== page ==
Google Seeks Eight Changes to Canada's Online News Law
By Paul Vieira
OTTAWA--Google told Canada it requires eight changes to the law
that would compel digital platforms to compensate media outlets,
otherwise it would follow through on its threat to remove links to
news articles on its search function for Canadian users.
Canada's legislature passed the law in June, and once
regulations are finalized authorities would start enforcing
provisions on Dec. 19. In a submission to the Canadian government,
made public Friday, Google -- owned by Alphabet -- said the
proposed regulations released last month fail to address its
According to Google, it is prepared to remove links to news
articles on its search function for Canadian users, starting around
Dec. 19. Google warned in late June of this potential move. Meta
Platforms is already blocking news links for Canadian users of
Facebook and Instagram rather than be subject to the law.
"We continue to have serious concerns that the core issues
ultimately may not be solvable through regulation and that
legislative changes may be necessary," Google said in a submission
to the Canadian government.
The changes Google seeks covers issues such as which media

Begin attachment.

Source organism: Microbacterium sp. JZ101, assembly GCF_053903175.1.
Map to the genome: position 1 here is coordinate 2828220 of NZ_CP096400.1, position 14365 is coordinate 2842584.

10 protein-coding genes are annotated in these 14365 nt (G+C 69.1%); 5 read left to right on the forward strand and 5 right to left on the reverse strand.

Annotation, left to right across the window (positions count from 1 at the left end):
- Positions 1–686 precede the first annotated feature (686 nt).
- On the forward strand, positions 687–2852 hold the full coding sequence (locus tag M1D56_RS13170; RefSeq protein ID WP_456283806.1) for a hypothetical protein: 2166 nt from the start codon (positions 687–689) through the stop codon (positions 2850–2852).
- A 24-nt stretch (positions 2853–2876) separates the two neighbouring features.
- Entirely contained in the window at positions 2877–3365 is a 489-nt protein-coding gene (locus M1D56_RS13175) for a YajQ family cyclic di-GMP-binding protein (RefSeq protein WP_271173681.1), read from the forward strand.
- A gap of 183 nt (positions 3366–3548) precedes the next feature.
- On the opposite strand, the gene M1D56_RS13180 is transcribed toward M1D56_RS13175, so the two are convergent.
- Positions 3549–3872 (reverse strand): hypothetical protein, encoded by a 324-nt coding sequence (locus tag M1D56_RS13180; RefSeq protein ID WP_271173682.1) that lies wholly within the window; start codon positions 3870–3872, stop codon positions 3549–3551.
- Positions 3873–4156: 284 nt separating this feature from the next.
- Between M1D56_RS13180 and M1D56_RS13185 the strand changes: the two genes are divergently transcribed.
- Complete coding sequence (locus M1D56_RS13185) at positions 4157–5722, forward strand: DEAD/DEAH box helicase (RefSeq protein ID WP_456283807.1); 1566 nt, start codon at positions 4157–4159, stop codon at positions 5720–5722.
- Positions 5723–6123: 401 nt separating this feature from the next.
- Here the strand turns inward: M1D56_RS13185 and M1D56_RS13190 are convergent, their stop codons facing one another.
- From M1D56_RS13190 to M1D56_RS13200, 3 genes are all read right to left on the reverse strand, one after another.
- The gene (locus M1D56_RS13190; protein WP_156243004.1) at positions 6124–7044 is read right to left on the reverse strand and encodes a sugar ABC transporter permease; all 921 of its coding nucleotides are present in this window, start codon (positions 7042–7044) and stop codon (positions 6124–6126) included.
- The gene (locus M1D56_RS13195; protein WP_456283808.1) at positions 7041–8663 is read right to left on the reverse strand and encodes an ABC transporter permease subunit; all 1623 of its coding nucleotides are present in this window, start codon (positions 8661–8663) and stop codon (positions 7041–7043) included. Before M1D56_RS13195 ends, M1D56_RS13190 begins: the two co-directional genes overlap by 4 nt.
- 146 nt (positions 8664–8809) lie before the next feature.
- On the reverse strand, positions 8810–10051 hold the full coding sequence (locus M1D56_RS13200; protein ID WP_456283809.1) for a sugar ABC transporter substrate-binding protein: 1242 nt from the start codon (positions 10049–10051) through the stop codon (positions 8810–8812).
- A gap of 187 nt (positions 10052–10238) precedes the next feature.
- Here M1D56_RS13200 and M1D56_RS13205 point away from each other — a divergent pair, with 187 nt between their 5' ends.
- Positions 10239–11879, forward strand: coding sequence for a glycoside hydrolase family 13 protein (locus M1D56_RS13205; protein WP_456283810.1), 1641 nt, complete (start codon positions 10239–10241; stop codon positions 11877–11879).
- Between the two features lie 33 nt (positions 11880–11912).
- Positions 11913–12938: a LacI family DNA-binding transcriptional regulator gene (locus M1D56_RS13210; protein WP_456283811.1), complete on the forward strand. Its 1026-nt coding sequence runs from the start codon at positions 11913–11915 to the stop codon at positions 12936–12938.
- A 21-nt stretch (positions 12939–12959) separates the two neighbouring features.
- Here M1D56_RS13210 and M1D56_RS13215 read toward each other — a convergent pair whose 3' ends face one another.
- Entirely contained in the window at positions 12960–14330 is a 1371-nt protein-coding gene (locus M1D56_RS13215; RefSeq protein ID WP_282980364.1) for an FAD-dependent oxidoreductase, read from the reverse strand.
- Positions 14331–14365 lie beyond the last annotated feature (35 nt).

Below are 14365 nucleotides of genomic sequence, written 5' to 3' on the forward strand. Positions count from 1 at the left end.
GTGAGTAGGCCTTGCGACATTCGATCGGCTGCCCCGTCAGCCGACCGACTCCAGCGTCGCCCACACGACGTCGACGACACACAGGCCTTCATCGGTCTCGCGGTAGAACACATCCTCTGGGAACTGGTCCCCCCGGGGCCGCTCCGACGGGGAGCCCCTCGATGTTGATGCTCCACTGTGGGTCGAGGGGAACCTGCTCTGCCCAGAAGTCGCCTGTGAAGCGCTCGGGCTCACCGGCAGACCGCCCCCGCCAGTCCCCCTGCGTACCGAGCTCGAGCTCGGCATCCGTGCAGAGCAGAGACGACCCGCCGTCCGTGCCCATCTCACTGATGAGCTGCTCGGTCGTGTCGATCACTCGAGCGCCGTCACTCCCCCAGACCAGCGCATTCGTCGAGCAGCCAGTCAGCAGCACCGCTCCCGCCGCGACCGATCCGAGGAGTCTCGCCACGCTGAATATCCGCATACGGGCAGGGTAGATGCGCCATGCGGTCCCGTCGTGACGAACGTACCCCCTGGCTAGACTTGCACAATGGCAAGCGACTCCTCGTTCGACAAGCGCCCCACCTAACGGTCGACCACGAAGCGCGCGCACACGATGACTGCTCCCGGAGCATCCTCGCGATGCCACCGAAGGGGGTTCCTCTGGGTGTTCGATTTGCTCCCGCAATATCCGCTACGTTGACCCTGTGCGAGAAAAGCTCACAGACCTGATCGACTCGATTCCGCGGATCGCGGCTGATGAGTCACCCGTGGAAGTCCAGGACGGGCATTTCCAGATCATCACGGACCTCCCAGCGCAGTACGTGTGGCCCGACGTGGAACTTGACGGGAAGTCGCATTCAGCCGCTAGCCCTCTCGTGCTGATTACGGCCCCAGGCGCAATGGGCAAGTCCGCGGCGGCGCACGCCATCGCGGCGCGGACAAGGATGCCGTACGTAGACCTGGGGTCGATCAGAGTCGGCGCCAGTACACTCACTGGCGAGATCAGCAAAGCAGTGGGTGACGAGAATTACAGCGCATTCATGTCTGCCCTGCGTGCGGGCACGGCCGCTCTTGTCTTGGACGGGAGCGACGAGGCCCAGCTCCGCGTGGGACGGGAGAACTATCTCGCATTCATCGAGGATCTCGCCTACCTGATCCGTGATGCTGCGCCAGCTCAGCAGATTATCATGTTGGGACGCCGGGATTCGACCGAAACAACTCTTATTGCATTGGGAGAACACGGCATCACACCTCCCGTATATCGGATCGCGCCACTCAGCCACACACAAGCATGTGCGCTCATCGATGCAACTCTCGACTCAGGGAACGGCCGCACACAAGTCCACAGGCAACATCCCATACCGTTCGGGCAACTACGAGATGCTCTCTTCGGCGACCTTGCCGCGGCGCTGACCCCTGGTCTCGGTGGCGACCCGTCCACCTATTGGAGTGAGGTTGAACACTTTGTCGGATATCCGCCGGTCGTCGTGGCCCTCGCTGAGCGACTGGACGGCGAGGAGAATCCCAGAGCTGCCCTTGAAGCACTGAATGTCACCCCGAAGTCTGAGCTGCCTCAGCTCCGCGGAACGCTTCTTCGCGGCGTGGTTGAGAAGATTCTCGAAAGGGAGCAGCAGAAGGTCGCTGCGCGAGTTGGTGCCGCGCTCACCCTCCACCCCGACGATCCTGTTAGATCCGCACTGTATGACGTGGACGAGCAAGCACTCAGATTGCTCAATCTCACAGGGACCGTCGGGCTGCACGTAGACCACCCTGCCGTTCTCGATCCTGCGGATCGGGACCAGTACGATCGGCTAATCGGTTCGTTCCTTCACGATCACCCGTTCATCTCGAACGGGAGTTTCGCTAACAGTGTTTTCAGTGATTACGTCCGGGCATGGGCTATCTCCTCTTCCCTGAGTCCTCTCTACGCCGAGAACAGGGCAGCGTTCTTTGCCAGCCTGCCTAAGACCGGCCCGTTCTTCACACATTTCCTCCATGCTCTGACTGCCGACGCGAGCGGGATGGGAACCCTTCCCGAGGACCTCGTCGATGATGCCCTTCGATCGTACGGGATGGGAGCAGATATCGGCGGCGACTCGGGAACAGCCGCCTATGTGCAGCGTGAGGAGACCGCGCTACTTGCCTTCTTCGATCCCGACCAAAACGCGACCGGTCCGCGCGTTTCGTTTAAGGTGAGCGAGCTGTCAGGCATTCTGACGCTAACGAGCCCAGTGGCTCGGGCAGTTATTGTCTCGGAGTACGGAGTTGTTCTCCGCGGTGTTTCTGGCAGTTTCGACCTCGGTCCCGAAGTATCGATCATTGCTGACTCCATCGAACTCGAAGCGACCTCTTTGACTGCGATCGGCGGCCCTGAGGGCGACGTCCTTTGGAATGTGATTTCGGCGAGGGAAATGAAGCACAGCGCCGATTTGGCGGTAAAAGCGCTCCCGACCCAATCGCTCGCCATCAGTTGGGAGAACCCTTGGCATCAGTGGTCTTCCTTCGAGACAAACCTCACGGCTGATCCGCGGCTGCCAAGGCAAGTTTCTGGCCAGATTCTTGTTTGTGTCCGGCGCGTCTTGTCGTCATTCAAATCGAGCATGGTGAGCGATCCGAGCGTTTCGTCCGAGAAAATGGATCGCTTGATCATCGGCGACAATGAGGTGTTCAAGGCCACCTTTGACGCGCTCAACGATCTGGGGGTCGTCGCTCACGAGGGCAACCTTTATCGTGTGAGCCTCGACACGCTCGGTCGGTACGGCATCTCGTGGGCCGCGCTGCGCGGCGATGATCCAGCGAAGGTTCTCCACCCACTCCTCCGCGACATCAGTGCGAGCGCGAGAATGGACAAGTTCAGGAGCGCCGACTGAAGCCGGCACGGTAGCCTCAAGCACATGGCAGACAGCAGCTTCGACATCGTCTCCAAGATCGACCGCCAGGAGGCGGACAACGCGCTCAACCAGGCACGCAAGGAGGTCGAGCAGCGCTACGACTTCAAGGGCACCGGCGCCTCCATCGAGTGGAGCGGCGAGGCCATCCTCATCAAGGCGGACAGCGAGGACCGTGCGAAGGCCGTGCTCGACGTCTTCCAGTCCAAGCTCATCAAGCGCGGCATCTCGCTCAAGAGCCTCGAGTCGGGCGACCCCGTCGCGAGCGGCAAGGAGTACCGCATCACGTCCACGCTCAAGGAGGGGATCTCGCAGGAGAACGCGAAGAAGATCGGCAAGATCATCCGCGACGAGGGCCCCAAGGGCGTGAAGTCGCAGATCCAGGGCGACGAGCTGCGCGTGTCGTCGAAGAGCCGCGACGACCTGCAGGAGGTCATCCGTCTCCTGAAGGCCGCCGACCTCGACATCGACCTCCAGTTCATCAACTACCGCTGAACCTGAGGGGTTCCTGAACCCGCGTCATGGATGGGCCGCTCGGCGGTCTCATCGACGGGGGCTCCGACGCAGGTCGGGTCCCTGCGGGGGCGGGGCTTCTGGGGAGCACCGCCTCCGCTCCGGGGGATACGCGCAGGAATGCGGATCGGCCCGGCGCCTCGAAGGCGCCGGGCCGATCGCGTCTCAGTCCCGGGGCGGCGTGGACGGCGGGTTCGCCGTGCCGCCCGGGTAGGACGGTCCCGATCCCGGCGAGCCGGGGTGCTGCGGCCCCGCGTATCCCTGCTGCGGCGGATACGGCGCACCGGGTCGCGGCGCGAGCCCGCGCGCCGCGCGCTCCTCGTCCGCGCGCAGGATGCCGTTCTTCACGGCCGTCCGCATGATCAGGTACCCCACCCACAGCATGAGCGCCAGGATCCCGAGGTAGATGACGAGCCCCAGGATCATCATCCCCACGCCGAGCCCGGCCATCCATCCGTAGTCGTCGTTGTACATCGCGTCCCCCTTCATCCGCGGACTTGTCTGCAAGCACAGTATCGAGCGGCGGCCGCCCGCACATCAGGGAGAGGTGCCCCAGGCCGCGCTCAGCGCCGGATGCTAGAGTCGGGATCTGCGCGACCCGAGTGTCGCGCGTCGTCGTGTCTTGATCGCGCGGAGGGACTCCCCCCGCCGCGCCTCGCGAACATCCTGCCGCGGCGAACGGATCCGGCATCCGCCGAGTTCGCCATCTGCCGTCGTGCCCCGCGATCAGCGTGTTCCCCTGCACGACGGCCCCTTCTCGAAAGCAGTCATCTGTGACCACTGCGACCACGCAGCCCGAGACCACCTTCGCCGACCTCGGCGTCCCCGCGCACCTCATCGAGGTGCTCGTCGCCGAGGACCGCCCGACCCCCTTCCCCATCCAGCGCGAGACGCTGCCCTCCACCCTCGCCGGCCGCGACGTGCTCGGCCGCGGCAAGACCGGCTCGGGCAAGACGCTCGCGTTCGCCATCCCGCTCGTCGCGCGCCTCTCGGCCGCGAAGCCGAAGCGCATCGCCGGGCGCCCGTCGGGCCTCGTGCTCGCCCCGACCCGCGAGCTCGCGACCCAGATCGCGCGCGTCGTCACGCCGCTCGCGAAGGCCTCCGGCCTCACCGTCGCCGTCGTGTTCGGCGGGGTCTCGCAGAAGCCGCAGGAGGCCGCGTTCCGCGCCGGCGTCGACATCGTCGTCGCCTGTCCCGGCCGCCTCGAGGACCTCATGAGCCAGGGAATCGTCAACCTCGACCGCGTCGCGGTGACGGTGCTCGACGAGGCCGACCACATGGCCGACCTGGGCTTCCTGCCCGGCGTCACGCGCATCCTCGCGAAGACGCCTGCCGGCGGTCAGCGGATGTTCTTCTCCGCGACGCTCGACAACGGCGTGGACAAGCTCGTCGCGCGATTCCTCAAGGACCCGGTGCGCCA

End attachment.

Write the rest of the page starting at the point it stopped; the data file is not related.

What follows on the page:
outlets qualify for compensation, copyright limitations, and how
digital platforms can obtain exemptions to the law.
Canada's law, called the Online News Act, "while well intended,
is built upon a fundamentally flawed premise, yielding an
unworkable framework and process that the regulations unfortunately
do not remedy -- and in certain instances, exacerbate," Google
Google and Meta have argued the legislation exposes them to
uncertain financial liability because it puts a price on free links
to web pages, which contravenes copyright legislation and upends
the concept of an open internet where users can search and connect
to material without restrictions.
The regulations Canada released include a formula used to
calculate how much the digital platforms would pay annually. Canada
estimated the total for 2023 at $170 million, with Google on the
hook for roughly three-quarters of the amount, or 4% of its total
revenue from Canada.
According to Google, only 2% of all search queries in Canada
seek news stories.
"The 4% appears to be an arbitrary figure that overstates the
commercial value of news-related links," it said in its
Canada's minister in charge of media policy, Pascale St-Onge,
said this week that Google did submit its comments on the proposed
regulations, and final rules would be coming shortly.
"I have always said it, my door is open, and my goal is to find
the right balance and then ensure that people on the web
participate in supporting our news rooms," she told reporters this
Write to Paul Vieira at email@example.com
(END) Dow Jones Newswires
October 06, 2023 16:01 ET (20:01 GMT)
Copyright (c) 2023 Dow Jones & Company, Inc.
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